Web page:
Drug courts are specialized courts in which court actors collaboratively use the legal and moral authority of the court to monitor drug-involved offenders’ abstinence from drug use via frequent drug testing and compliance with individualized drug treatment programs. The objective of this review was to systematically review quasi-experimental and experimental evaluations of the effectiveness of drug courts in reducing future offending and drug use. The systematic search identified 154 independent, eligible evaluations, 92 evaluations of adult drug courts, 34 of juvenile drug courts, and 28 of drunk-driving (DWI) drug courts. The findings most strongly support the effectiveness of adult drug courts, as even the most rigorous evaluations consistently find reductions in recidivism and these effects generally persist for at least three years. The magnitude of this effect is analogous to a drop in general and drug-related recidivism from 50% for non-participants to approximately 38% for participants. The evidence also suggests that DWI drug courts are effective in reducing recidivism and their effect on recidivism is very similar in magnitude to that of adult drug courts (i.e., a reduction in recidivism of approximately 12 percentage points); yet, some caution is warranted, as the few available experimental evaluations of DWI drug courts do not uniformly support their effectiveness. For juvenile drug courts we find considerably smaller effects on recidivism. The mean effect size for these courts is analogous to a drop in recidivism from 50% for non-participants to roughly 43.5% for participants.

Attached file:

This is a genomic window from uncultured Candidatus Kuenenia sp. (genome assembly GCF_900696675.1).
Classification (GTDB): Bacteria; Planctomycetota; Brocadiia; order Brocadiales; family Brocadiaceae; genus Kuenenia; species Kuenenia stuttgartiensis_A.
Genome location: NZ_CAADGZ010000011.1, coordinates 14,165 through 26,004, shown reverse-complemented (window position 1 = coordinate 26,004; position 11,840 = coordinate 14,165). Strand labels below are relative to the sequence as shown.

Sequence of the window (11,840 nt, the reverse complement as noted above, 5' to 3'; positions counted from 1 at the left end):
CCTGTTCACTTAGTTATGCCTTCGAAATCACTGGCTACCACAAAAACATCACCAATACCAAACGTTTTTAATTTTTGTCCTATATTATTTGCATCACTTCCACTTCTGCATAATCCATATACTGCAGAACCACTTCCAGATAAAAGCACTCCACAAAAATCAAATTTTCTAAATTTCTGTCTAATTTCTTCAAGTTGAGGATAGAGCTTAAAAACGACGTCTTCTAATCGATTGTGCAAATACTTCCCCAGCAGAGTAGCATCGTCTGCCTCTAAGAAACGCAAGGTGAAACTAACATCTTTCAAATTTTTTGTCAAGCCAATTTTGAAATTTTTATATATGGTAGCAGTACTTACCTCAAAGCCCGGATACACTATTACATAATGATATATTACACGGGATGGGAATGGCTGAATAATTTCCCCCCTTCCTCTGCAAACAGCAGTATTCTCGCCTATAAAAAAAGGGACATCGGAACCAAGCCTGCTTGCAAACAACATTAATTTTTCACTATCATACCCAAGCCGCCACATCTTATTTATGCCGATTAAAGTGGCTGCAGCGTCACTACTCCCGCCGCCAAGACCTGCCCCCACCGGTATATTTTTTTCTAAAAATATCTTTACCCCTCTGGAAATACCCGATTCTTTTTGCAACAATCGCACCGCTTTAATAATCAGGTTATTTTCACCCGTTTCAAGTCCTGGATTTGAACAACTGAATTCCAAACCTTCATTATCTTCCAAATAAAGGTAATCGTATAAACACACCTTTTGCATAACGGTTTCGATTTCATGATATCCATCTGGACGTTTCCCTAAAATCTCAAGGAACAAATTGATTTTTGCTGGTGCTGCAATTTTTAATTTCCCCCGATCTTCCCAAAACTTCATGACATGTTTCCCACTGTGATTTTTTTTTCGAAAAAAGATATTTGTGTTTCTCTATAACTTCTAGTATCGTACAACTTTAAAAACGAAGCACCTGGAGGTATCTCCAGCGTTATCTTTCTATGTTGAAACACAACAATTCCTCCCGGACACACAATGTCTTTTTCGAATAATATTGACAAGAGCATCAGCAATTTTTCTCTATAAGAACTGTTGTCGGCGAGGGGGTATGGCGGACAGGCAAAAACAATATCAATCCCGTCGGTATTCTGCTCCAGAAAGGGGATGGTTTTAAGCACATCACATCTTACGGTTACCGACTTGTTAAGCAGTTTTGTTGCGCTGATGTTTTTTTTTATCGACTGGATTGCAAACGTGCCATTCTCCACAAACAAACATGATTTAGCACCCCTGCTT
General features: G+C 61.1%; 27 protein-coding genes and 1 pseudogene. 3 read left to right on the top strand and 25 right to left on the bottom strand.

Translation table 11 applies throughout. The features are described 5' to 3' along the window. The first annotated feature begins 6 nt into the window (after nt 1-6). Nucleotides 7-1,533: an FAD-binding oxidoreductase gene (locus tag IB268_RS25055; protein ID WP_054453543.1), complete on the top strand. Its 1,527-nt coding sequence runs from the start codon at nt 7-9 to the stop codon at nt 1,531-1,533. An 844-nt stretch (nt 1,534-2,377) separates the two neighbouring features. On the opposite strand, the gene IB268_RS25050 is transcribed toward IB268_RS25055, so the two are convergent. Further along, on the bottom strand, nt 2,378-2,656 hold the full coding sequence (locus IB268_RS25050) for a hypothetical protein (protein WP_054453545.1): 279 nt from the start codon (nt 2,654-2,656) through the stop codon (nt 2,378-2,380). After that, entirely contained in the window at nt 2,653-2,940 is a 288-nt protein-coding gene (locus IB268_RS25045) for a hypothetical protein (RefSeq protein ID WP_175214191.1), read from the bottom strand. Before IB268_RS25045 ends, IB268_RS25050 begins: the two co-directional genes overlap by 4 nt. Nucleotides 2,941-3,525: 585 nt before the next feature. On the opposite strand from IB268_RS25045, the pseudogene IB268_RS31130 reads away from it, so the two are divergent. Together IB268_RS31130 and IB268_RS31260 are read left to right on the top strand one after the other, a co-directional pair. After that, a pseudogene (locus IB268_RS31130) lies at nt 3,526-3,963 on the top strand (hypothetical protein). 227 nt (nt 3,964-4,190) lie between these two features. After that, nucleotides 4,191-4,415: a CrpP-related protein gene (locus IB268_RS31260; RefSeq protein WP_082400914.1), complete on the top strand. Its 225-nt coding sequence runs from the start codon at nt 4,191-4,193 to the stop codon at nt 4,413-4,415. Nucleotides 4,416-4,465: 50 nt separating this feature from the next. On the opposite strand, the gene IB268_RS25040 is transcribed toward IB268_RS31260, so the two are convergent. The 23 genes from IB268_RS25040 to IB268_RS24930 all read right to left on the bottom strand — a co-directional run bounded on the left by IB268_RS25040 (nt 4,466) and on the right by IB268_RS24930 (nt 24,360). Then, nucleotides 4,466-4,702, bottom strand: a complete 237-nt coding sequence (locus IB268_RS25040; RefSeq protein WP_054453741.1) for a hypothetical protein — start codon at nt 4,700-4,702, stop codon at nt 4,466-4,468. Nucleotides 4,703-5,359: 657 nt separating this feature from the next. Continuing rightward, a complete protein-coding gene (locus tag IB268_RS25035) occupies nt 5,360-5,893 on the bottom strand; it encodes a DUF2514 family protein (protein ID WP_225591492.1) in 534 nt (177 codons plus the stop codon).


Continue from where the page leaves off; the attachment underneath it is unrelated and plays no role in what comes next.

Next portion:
Oversett med Google Translate